BRUSSELS (AFP) -
European finance ministers expressed concern at
"excess volatility" in currency rates in talks
that also took in the vexed question of reforms to
the eurozoneís tattered budget rules.
Ministers from the
12-nation eurozone met as evidence accumulates
that the euroís record-breaking appreciation
against the dollar is starting to undermine the
areaís already struggling economy.
"As far as the
exchange rate is concerned, ministers agreed that
excess volatility and disorderly movements in
exchange rates are undesirable for economic
growth," Dutch Finance Minister Gerrit Zalm told a
"In this context,
recent sharp moves of exchange rates are
unwelcome," the eurozoneís current chairman added,
echoing a statement by the Group of Seven (G7)
nations in February.
The euro rose above
1.30 dollars last week for the first time since it
began trading on foreign exchange markets in
The impact has
already been seen with provisional figures on
Friday showing that eurozone growth was up a mere
0.3 percent in the third quarter from the previous
The dollar firmed a
touch on Monday after US Treasury Secretary John
Snow deflected suggestions of benign neglect of
the currency by the US administration, saying
Washington backed a strong dollar.
"Currency values are
best set in open and competitive exchange
markets," Snow added in Dublin.
Zalm said in
response: "The US policy on a strong dollar would
be helpful to prevent sharp movements in exchange
rates, which are unwelcome."
But EU economic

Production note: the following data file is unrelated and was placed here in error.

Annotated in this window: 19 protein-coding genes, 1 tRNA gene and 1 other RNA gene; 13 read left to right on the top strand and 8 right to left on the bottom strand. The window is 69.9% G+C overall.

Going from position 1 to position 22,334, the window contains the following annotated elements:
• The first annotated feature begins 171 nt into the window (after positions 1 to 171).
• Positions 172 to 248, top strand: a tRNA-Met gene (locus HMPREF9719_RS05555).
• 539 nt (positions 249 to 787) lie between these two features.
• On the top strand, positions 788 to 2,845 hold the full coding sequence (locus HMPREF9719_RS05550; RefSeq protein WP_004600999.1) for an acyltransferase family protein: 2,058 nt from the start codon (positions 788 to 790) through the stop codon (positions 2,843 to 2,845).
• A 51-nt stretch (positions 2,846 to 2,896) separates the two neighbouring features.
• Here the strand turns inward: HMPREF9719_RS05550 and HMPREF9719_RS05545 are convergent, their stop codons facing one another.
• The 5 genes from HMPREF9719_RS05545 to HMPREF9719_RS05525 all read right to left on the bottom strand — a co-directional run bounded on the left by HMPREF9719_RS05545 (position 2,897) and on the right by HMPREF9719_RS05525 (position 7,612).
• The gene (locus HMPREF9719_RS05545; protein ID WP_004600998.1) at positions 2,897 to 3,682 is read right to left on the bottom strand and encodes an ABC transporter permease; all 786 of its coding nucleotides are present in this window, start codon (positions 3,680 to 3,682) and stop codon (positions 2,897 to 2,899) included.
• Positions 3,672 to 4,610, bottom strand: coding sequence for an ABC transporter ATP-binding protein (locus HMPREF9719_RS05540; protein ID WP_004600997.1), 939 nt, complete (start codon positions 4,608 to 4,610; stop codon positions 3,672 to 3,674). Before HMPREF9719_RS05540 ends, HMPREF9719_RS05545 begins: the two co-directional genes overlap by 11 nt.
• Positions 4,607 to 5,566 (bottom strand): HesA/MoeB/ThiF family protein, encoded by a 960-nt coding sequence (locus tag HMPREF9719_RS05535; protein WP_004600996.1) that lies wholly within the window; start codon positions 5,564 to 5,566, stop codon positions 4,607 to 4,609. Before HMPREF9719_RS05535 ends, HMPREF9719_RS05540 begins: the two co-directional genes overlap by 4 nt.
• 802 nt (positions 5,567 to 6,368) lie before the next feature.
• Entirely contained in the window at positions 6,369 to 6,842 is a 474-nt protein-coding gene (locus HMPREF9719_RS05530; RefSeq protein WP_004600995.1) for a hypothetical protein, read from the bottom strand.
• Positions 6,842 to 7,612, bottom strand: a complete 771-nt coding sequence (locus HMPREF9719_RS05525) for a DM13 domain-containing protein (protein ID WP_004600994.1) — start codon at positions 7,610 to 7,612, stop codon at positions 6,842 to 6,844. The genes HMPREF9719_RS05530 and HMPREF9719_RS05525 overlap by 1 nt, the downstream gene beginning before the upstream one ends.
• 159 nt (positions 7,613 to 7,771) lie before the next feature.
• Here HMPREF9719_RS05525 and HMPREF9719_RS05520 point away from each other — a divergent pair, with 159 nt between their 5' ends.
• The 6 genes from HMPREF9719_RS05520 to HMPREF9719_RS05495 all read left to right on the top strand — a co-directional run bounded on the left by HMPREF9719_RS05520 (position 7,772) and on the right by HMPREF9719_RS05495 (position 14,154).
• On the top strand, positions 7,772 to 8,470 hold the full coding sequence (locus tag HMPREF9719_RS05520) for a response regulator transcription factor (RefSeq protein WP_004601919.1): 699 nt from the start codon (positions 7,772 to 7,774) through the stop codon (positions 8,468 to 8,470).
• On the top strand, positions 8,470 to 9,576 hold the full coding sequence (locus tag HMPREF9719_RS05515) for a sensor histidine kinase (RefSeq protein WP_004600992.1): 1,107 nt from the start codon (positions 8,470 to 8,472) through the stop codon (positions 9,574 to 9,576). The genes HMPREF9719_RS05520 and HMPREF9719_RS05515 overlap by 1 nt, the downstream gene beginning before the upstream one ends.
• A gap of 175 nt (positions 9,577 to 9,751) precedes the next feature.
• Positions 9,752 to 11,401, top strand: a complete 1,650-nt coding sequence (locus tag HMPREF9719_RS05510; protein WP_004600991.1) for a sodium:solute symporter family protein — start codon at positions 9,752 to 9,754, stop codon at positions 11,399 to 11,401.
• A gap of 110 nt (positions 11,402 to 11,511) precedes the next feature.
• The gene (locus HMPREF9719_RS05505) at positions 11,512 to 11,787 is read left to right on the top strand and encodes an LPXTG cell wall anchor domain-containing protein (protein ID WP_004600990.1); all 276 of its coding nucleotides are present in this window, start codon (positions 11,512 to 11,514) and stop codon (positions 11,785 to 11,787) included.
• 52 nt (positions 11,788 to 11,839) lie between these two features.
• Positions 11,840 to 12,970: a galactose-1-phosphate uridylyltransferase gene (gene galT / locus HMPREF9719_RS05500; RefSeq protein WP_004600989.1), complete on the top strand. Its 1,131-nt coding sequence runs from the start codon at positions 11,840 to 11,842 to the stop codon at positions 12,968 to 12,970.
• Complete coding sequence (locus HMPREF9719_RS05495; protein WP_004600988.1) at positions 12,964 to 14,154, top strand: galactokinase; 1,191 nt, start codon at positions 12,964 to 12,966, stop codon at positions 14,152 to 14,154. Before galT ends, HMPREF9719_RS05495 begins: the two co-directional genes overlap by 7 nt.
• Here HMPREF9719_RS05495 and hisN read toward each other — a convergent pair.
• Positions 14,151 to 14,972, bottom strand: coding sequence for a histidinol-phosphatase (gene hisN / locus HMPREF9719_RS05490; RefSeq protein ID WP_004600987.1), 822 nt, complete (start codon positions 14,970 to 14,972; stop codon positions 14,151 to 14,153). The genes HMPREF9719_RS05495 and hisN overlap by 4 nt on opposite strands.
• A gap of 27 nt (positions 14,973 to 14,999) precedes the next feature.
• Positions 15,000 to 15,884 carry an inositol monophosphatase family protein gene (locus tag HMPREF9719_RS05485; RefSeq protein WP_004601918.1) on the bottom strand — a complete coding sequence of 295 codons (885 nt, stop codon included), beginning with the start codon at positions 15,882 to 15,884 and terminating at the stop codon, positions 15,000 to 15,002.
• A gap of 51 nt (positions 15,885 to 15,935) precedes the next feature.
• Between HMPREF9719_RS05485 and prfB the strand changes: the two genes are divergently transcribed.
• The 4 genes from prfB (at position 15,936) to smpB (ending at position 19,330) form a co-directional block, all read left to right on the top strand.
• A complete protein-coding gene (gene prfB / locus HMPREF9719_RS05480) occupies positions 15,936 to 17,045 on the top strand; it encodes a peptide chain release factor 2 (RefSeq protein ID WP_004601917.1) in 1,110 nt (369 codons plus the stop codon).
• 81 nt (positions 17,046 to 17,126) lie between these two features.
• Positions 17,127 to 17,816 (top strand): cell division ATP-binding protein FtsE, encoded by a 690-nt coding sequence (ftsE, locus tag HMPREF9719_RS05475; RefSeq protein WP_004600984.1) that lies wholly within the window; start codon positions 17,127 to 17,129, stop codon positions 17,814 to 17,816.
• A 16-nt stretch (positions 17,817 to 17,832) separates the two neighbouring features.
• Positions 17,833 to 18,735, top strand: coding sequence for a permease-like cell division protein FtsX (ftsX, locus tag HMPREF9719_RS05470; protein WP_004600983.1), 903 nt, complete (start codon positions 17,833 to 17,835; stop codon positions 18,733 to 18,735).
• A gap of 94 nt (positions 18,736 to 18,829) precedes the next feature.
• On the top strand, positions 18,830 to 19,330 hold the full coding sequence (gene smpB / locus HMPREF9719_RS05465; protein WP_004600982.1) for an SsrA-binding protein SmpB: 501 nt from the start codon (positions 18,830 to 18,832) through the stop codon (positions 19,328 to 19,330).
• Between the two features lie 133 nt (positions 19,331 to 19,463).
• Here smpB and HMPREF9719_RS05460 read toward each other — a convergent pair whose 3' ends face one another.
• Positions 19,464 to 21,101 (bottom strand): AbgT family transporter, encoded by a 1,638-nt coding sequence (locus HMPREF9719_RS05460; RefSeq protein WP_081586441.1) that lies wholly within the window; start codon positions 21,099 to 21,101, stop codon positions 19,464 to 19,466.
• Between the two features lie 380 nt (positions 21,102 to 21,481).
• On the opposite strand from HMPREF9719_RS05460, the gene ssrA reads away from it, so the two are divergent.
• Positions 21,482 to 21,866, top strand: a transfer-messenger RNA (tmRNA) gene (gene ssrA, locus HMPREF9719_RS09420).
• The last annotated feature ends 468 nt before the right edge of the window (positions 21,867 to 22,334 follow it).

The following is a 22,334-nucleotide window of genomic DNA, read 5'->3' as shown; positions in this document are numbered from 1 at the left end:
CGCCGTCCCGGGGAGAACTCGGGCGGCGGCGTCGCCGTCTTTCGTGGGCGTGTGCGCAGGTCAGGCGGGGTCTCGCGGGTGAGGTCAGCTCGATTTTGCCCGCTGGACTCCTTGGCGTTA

commissioner Joaquin Almunia blamed "longstanding
imbalances in the US" for eroding the dollarís
worth. The United States is running huge current
account and budget deficits.
European Central Bank
president Jean-Claude Trichet has already
expressed alarm at the "brutal" rise of the euro,
which threatens to strangle export-led growth in
But Zalm, pressed on
what action the eurozone countries might take,
said: "We didnít ask the ECB anything. As a
central bank, itís never wise to promise action or
to promise inactivity."
While the currency
markets provide cause for concern, the eurozone
ministers acknowledged better news on the oil
markets, after a slippage in prices from recent
But in another
warning to France, which has pressed ahead with
unilateral measures to benefit sectors such as
truckers hardest hit by the oil rally, the
ministers said "distortionary policy
interventions" should be avoided.
And where "short-term
targeted measures are taken to alleviate the
impact of higher oil prices on the poorer sections
of the population, they should not compromise the
overall policy framework agreed by the euro
group", they added.
The ministers held
another round of debate on what, if any, reforms
should be enacted to the Stability and Growth
Pact, the eurozoneís beleaguered fiscal rulebook.
the European Commissionís desire to keep serial
budget miscreants such as France and Germany in
line, said "we need an agreement to which we can